Week Ending August 17th, 2018
Content Covered: The opposite of joy is not sadness but fear.
We are our biggest critic; we’re guilty of self judgment, self pity and sometimes even belittling ourselves. At times, I’m guilty of it too, after all it’s much easier to find what is wrong, what is lacking and what doesn’t work than to believe in what does and what can.
Believing takes faith, and faith, as we discussed last time, is our ability to find the strength to let go of our fear of uncertainty; it’s about finding courage to lean into the possibilities that things will work out and that we are enough.
The most common method of avoiding the pain associated with faith is to lower our expectations. The logic follows: if I care less about the outcome, then if things don’t work out at least it won’t hurt me.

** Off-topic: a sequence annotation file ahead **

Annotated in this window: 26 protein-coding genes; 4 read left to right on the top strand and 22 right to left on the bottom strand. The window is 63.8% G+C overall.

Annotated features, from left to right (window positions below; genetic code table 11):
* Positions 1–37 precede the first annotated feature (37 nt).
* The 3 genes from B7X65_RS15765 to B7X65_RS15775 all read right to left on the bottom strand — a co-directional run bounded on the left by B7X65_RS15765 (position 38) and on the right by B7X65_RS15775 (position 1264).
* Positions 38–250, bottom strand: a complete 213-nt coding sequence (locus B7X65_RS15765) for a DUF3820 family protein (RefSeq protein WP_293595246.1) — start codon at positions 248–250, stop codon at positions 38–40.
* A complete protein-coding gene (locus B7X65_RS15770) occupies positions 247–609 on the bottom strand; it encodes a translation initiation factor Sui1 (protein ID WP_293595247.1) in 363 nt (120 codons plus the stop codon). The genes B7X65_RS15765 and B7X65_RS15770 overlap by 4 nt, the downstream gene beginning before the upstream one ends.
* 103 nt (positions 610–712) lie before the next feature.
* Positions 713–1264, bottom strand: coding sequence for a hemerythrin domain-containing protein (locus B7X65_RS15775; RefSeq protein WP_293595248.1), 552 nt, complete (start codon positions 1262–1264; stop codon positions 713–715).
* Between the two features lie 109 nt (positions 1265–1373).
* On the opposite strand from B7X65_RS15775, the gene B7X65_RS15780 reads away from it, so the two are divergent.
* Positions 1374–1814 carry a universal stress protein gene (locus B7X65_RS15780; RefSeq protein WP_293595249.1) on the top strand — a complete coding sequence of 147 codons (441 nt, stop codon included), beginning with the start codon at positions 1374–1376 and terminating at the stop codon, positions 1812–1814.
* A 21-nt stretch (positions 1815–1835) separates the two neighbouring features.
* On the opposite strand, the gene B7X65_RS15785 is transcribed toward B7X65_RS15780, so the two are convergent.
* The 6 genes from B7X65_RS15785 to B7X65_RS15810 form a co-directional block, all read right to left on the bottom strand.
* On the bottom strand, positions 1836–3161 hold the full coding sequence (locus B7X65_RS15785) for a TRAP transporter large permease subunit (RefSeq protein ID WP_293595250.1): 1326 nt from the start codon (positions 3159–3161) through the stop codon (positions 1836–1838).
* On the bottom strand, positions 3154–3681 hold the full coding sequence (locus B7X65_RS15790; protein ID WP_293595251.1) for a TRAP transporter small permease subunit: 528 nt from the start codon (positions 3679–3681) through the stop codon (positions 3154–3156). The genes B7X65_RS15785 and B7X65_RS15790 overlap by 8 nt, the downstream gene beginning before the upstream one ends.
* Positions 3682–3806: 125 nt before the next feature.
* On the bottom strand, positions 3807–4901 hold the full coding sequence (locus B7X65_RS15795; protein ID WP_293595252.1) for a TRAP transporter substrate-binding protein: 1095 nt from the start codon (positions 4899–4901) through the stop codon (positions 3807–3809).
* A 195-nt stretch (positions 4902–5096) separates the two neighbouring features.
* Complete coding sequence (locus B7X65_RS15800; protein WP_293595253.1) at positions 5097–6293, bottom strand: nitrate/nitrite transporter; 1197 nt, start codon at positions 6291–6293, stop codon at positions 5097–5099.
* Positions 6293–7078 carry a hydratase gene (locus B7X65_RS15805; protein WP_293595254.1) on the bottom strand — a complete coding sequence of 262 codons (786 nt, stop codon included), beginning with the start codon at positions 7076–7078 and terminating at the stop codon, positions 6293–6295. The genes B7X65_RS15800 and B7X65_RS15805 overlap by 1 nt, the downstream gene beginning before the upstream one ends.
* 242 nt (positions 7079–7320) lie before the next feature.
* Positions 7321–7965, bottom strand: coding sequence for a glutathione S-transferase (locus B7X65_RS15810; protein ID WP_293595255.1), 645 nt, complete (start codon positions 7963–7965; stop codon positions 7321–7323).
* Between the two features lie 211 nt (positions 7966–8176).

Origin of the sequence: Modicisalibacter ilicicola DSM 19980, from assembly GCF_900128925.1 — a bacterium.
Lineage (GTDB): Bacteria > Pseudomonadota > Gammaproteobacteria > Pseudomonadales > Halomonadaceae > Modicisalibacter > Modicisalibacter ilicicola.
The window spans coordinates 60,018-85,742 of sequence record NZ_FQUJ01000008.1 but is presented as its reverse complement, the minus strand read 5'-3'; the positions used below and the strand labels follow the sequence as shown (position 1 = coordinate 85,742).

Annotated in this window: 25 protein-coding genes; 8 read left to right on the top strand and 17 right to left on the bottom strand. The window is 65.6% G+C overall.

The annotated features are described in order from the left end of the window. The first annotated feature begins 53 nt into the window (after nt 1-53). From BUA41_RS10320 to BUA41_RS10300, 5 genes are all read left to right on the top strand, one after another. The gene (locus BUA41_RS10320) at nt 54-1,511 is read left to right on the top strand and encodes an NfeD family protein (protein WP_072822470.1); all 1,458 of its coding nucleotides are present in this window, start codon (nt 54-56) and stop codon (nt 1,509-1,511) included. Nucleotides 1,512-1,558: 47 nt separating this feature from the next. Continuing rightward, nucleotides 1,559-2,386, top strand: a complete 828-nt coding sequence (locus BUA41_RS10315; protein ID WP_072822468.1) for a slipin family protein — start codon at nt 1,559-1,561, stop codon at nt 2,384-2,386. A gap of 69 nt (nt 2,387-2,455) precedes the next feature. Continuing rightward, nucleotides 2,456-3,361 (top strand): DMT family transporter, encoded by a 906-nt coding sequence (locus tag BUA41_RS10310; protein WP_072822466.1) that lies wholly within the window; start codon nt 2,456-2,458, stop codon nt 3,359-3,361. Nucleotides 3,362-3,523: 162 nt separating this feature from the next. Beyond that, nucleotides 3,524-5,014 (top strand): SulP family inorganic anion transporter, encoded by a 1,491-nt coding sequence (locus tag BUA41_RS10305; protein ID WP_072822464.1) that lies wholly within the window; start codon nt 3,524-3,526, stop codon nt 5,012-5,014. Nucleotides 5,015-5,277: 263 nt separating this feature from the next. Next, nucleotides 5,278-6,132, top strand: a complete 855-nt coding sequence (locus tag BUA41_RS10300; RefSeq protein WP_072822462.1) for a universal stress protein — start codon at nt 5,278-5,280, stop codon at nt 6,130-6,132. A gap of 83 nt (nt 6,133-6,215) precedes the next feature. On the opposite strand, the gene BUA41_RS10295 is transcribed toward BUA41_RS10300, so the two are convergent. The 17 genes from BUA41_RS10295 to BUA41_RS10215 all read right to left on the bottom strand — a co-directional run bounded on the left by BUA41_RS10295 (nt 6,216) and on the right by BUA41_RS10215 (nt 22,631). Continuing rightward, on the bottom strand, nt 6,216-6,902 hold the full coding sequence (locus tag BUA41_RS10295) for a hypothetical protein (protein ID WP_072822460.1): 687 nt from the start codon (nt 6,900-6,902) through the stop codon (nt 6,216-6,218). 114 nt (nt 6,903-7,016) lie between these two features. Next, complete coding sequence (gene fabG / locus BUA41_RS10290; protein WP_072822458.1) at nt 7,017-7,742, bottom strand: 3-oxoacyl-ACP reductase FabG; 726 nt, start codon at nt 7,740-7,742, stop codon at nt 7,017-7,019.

The problem with this approach is that when we lower our excitement and don’t share our expectations with our close friends and family – it doesn’t just take the pain away when something doesn’t happen in our favor, it minimizes the joy when it does.* The tradeoff of certainty is never truly engaging with experiences wholeheartedly.
And therefore, the opposite of joy is not sadness but fear.** When we shy away from believing we will achieve what we desire and sharing our hopes, dreams, and wants– we are allowing the fear of uncertainty to win.
Equally, the negative downside of not sharing our expectations with trusted others, is that we don’t have a support system for when things don’t work out. However, when we share the excitement, anxiousness and / or anticipation of the goal that we are working on, we allow connections to be strengthened, joy to be multiplied and buffers to be created.
Personally, I’ve found that this is a much better model of approaching the world than staying in fear of “what-if.”
I wonder what do you choose?
*Thoughts from Tasha Eurich’s book Insight
**Quote from Brene Brown’s book Wholehearted Living